So which CAD company is going to be the first to truly step up and leverage more processing power for model operations?  Only time will tell.

Till next time…..


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  • Corporal Willy

    I’m still leery about anything leaving the computer or company’s location to be stored and worked on in a remote location which could be on the other side of the world. Intellectual property rights could be compromised or even unavailable with an earthquake, huge storm, or even some sort of terrorist action. Yes I am stretching those points out but things like hacking do occur don’t they? One of my engineer friends told me about her fellow workers being sent home because of the non availability of the off premise “Cloud” server.
    Can we take this point or reason for the need of power computing a little further. Let me paint the scenario. A high tech company doing a mixed bag of Government and Private contracts where they have a large team of designers and engineers working on these different projects. The demand for more processing power is not always at 100% of the possible demand available but many times during the day there is a genuine need for such processing power. If the “Cloud” has such an excess of processing power why can’t that “Cloud” be brought down to earth and installed in a special room that has “Local” access? I am not talking about remote storage. That is my two cents worth.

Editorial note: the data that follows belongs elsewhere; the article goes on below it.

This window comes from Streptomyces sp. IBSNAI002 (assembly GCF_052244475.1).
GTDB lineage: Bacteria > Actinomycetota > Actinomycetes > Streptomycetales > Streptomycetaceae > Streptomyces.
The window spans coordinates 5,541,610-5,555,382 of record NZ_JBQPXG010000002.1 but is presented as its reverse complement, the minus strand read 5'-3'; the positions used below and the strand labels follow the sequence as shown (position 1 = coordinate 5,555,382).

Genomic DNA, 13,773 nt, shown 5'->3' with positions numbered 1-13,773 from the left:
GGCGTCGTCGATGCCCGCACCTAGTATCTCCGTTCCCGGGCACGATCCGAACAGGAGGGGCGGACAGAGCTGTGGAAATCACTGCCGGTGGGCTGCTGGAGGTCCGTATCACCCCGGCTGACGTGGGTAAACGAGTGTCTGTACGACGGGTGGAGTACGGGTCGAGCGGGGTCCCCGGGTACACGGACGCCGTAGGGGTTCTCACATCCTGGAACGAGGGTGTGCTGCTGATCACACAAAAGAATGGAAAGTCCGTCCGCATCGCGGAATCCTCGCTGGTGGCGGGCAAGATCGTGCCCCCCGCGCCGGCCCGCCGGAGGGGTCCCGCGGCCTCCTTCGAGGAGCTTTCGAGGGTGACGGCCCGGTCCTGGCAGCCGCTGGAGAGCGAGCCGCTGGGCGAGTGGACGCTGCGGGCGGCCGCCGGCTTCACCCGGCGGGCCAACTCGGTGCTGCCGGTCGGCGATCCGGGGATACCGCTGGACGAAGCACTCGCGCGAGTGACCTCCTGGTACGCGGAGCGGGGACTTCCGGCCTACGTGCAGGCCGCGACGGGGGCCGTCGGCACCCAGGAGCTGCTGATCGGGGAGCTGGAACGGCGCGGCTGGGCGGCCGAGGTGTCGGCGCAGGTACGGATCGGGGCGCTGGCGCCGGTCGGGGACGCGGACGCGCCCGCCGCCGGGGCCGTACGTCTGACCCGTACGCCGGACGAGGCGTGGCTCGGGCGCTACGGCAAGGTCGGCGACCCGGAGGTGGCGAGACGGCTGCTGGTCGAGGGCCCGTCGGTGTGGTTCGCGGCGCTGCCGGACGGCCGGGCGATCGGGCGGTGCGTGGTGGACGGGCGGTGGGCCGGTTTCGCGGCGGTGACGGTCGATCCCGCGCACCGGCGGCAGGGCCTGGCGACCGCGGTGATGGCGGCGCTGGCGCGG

• Hey Richard,

    That’s exactly what I was referring to in the article when I spoke about the server on premise. Companies doing server based CAD “could” make the cloud based software available for on premise installations. Offsite “Cloud Servers” are not going to be for everyone. If it ever came around – It would likely be trailing once a good performance cloud server comes into the field.


  • Richard Williams

    I know you are too well rounded out as an Engineer and also very well experienced to not see the advantage of having a “Cloud Server” on premises. Here is a hypothetical question. How many times do you collaborate with someone on the other side of the world? Would that person be part of the company or just another designer or engineer you want input from? How many times does that happen. I can see it in the future when we start colonizing the Martian land scape. But right now there is a lot of attention being drawn to the “Cloud” computing for ease of just about everything. You are ahead of most others Ricky. You and I both see some holes in this “Cloud” thingy where the sun shines through. :) Take care my friend.

  • Ryan

    Thanks for the article.
    There is one big concept, that I feel, you missed in this posting. These days, hardware is not the limiting factor and truly neither is multi-threading. The real issue is that most of the CAD packages are still using history-based (linear) solving of data. You are not going to get multi-threading when you have to solve geometry in designated chucks and in a specific order. You have to get rid of history. Now, that should scare the crap out of the vast majority of CAD users! “What how can I design and be precise and ensure my design doesn’t update incorrectly?” Easy, because you told the system to only edit specific faces- so that’s what it does.
    Now, I am NOT advocating direct editing. Mainly because most people think they know what that terms means but when questioned they can’t explain it correctly. Now I am an advocate of synchronous technology! And here again, most people can’t explain that either. When you talked about new CAD I was hoping you were going to cover Solid Edge and synchronous technology. :-)